"Thatís it. Shut up!" John commanded. He strode forward, eyes red-rimmed with anger. "I know itís a long shot. But Iím willing to give it a try. I donít see anyone else coming up with ideas on how to find Aeryn."
They fell quiet, eyes avoiding his in mixed degrees of sullen guilt.
Zhaanís voice erupted from his com, breaking the tense silence. "John, Iíve completed the test. The substance is Izlouth. Quite pure actually."
"Great." John looked at DíArgo and Chiana, feeling smug grin pull across his mouth. He turned for the corridor. "Iíll get the rest of it off the transport."
"John." The Delvianís quiet voice stayed him. "There is a reason Izlouth is a forbidden cargo. It could kill Moya."
Aeryn, baby, come on... Get up.
The familiar voice startled her; she had been close to sleep. She sat up abruptly in the corner. Her back, clad in the thin fabric of a formless shift, met the frigid metal of the wall. A fresh convulsion of shivers moved over her body.
His face was obscured in the shadows cast by the harsh overhead lights.
Come on. Get up. Theyíre waiting for us. We have to go.
Her head fell back down to her chest. It was a stubborn weight on her neck.
"W-w-who?" Her hasp raked the air. "Who is ... waiting?"
She felt an odd surge of loss at this question, but could not think of why.
Aeryn. Damnit! Stop being such a pain in the ass. GET. UP.
The simple commandment, the insistence of his voice wrapped around her spine. Like an ancient thing, she pushed away from the wall and rose to trembling legs. The room gave a malicious cant beneath her bare feet and she faltered, reaching out to the table for support.
Her heart began to race with this simple action. She leaned heavily on the table, her lungs moving like sluggish wings. "Where...where do I go?"
She looked about her for her visitor.
The corner was empty.
She was alone in the room.
Nebulous pain consumed her skull, meeting the dark confusion already there. Her knees felt like liquid, but she denied the urge to sit down. It was best to be prepared, ready to move in the event of an attack.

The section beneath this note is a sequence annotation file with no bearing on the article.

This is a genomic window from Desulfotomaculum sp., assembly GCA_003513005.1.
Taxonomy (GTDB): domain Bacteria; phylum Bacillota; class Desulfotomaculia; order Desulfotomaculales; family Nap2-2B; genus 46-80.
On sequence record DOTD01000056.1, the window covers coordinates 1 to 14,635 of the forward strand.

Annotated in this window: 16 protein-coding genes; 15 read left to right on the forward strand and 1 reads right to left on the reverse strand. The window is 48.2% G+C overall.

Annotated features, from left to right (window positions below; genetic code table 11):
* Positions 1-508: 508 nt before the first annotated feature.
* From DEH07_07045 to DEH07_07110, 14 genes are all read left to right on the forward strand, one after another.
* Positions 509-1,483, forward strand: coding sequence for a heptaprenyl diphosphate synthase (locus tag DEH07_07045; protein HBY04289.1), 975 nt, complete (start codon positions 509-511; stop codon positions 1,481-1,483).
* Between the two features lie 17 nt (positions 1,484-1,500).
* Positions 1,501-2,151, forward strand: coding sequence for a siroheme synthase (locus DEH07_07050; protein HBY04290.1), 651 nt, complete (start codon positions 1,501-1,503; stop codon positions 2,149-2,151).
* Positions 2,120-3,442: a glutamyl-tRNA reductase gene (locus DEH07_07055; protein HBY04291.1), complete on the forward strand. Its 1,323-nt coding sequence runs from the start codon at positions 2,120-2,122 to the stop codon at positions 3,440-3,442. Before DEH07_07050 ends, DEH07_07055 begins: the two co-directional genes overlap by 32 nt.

Where did I learn that?
A subtle whir announced the opening of the roomís only exit. She moved in a shabby rush for it only to collapse before the threshold. As she lay on the floor panting, helpless, she looked up at the figure in the doorway.
A female, deathly pale, her skin was mottled in the same pattern of lines as the endless parade of technicians that had been here. Brown eyes were polished agates under a hood of closely shorn black hair.
"Good. YouĎre awake." The woman spoke, regarding her clinically. She stepped cautiously around the crumpled woman on the floor. There was a wary quality about her, but tempered with a tired surrender. "The effects of stasis should dissipate soon. But, itís difficult for me to gauge precisely its effects on your physiology."
"Stasis... how long?" She repeated on a thick, sluggish tongue. Her heart renewed its frantic pace. The passage of time had been a slippery coil in her grasp.
"Two days. Apparently you suffered a great deal of damage from your crash. You were placed in stasis to stabilize your condition."
She propped herself up with jittering muscles. Fear tasted her spine and spread through her frame. There was nothing there. No memory of a crash. Only a muddy pool of vague images, none of them solid enough to survive her focus.
"I am Naj Roxas. Iím a doctor." Roxas squatted beside her and pressed cool fingers to her throat, feeling her pulse. She felt the womanís deep brown eyes studying her. "You are a Peacekeeper, no?"
The word fell on her ears like so many disjointed syllables.
She backed clumsily away on hands and knees from the newcomer.
"Believe me, stranger. I am the least of your worries." Roxas followed her crawling progression on the floor. She extended a hand. "Here. Let me help you."
Her gazed traveled between the outstretched hand and Roxasí eyes, judging. There was no ill will in her face, only a curious pity. After a long moment, she placed her hand in Roxasí and was helped up by surprising strength to her feet. Roxas slipped an arm beneath her shoulders and walked her to the roomís tiny cot.
"Answers..." She managed, crumpling to the narrow pallet of cushions. "Tell me how... this place."
Roxas ignored her demand, continuing her examination of her healing wounds. "Are there more of youÖ more Peackeepers coming? Or are you alone?"
"I... Iím... I donít know." She barely managed the words. The pain in her skull was mutating into a vicious pounding behind her eyes. Slowly she shook her head. "No."
"No? Then youíre not alone?" Alarm slipped into Roxasí voice.
"No. Just let me... let me... think."
Everything was fuzzy, disconnected. She felt a darkness pooling in her battered brain. Fighting it only delayed the matter. She sensed it would be much easier to give in and sink beneath its warm surface. The pain would not follow her there.
"Do you have a name then?" Roxas's voice droned on, unimportant and distant.
The voiceÖ. What had he called her?
She turned inward, pushing with such force at the bleak landscape of her memory that the pain behind her eyes worsened.
"Aeryn." She slurred.
"Well. Aeryn, welcome to Golgotha. May the gods show you mercy."